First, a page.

Anyway, I have read stories of people with stage IV IC who underwent whipple surgery and were cured. My mom was strong. She would have survived the procedure. Also, both of my children have the same rare blood type as my mom, both were of age of consent, and both offered to donate part of their livers to save their Nana, but her doctor at UCLA wouldn't even consider it. Of course by this time 4 months of misdiagnosis and administering the wrong chemo had passed, and therefore, it was probably too late. Nevertheless, even after the tumors has almost completely blocked her bile ducts and she was being poisoned by toxic biliruben levels of 26, he refused to insert an external drain and by-pass until I told his NP that I would take my mom elsewhere for treatment (which would mean he would not receive a cent from medicare for any prior services performed), did he agree to have his associate perform the procedure. The drain gave my mom so much relief and it worked. Her biliruben level dropped to 8 and she felt better. Then he gave her gemzar and it nearly killed her. Maybe he gave her too high a dose or she had an allergic reaction either way, it was after that first dose of gemzar when she really went downhill. The doctor knew the chemo would just make her sicker, but he let her suffer and hope rather than be honest with her and let her have some quality of life.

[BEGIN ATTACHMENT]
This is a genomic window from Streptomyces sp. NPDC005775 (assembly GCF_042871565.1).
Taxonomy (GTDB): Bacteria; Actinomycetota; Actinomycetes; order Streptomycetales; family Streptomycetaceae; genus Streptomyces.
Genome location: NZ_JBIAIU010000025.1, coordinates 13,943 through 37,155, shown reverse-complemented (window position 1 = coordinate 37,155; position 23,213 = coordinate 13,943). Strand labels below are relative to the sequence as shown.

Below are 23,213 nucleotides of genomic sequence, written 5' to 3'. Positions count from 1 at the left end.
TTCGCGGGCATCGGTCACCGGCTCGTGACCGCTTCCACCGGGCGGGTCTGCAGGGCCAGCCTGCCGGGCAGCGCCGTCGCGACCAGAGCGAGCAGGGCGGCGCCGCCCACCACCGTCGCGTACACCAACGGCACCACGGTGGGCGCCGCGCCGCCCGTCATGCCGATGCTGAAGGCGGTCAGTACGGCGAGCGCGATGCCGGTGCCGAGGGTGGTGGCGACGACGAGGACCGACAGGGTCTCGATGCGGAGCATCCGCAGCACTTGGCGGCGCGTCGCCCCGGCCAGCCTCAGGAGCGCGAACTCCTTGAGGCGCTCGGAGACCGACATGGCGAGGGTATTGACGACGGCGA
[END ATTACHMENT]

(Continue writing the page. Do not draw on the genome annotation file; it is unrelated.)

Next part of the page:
I am also haunted by the thought that my mom was morphined to death. I watched the hospice nurse give my mom dose after dose of morphine with a dropper every hour and then double the dose and frequency until she took her last breath. is that how everyone with terminal cancer dies in the end?

Looking for peace of mind.

RE: Did chemo kill my mother faster than the cancer?

by JackieJo on Sun Jul 08, 2012 06:11 PM

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That's a hard question to answer. In my opinion it may not have shortened her life but it probably did take away the quality of life that she would have had if she had decided not to do chemo. It also is very devastating that she was misdiagnosed in the beginning and was put on the wrong chemo treatments. My 58 yr old husband Joe was diagnosed with Esophageal cancer with mets to the liver and lymph nodes in Oct 2010 during an endoscopy. He looked healthy and was very active at the time of diagnosis. The cancer diagnosis came as a complete shock to us because Joe looked and acted so healthy! Within a month of starting chemo he started looking and acting sick. Coincidence???? It could be but I still think that the chemo took away his quality of life for the time he had left here on earth. Joe passed away at home on July 21, 2011. In another 2 weeks Joe will have been gone a year and I am still so haunted for all that he went through after starting chemo. Again it could be just a coincidence but in my heart I think he would have had a better quality of life without it. I am so very sorry for the loss of your beautiful mom and all that she went through after her diagnosis. Please know that my thoughts and prayers are with you. Hang onto those wonderful memories of you and your mom before cancer. She would want you to do that.

Love and hugs

JackieJo

RE: Did chemo kill my mother faster than the cancer?

by JackieJo on Sun Jul 08, 2012 06:54 PM